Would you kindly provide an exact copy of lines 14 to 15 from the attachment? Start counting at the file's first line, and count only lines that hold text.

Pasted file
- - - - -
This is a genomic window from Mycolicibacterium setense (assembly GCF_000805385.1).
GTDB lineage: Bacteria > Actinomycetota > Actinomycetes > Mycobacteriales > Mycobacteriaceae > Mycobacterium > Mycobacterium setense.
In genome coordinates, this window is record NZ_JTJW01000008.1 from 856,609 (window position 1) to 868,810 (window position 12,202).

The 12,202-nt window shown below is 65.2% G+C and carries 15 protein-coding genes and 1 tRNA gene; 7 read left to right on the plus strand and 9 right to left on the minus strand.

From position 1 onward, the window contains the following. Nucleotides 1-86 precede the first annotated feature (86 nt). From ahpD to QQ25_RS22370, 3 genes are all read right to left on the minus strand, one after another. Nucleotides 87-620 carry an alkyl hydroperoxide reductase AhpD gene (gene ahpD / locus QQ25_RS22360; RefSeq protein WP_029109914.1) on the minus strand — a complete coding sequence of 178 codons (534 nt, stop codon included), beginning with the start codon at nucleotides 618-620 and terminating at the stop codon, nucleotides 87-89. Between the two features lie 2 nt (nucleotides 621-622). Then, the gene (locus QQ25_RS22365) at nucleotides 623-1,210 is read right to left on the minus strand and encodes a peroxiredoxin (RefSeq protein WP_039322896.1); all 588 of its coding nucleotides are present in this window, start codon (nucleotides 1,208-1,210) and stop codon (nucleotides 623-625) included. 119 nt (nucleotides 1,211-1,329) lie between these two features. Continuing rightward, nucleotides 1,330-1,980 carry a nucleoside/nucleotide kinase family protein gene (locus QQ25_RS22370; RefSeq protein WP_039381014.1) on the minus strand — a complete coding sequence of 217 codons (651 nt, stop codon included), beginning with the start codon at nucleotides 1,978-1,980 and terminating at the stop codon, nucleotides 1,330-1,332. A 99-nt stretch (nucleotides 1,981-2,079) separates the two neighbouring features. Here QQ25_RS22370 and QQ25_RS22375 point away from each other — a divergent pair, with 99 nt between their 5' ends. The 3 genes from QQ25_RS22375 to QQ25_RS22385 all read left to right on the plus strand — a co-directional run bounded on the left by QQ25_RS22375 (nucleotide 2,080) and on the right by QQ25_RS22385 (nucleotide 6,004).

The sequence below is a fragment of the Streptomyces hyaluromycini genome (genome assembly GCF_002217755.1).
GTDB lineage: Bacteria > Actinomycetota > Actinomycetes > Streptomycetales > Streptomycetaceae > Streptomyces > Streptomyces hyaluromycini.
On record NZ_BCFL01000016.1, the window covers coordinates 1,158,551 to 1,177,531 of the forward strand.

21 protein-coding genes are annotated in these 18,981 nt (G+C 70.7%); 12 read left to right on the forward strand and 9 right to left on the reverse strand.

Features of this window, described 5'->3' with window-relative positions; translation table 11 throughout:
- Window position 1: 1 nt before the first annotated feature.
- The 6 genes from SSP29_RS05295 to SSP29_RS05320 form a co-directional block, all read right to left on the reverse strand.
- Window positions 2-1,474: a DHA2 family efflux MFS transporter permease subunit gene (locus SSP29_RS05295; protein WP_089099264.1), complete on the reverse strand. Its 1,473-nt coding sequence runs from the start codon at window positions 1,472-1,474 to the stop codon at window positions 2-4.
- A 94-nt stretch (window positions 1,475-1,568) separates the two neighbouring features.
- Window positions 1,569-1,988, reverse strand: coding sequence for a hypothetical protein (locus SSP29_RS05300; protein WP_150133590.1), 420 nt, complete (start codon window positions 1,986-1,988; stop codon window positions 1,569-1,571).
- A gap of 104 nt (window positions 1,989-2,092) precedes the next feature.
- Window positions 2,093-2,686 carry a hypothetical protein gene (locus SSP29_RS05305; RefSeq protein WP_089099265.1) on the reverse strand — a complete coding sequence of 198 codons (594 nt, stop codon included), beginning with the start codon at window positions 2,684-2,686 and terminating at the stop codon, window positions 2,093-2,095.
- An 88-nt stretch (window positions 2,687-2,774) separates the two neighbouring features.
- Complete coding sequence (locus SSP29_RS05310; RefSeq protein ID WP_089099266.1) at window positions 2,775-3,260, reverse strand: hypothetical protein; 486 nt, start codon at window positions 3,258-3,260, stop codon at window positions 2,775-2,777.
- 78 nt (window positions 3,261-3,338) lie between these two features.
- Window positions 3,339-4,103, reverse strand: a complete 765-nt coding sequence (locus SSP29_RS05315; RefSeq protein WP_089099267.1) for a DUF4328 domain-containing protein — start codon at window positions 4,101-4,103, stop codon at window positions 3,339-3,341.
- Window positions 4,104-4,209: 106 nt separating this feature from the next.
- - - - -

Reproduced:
- A 94-nt stretch (window positions 1,475-1,568) separates the two neighbouring features.
- Window positions 1,569-1,988, reverse strand: coding sequence for a hypothetical protein (locus SSP29_RS05300; protein WP_150133590.1), 420 nt, complete (start codon window positions 1,986-1,988; stop codon window positions 1,569-1,571).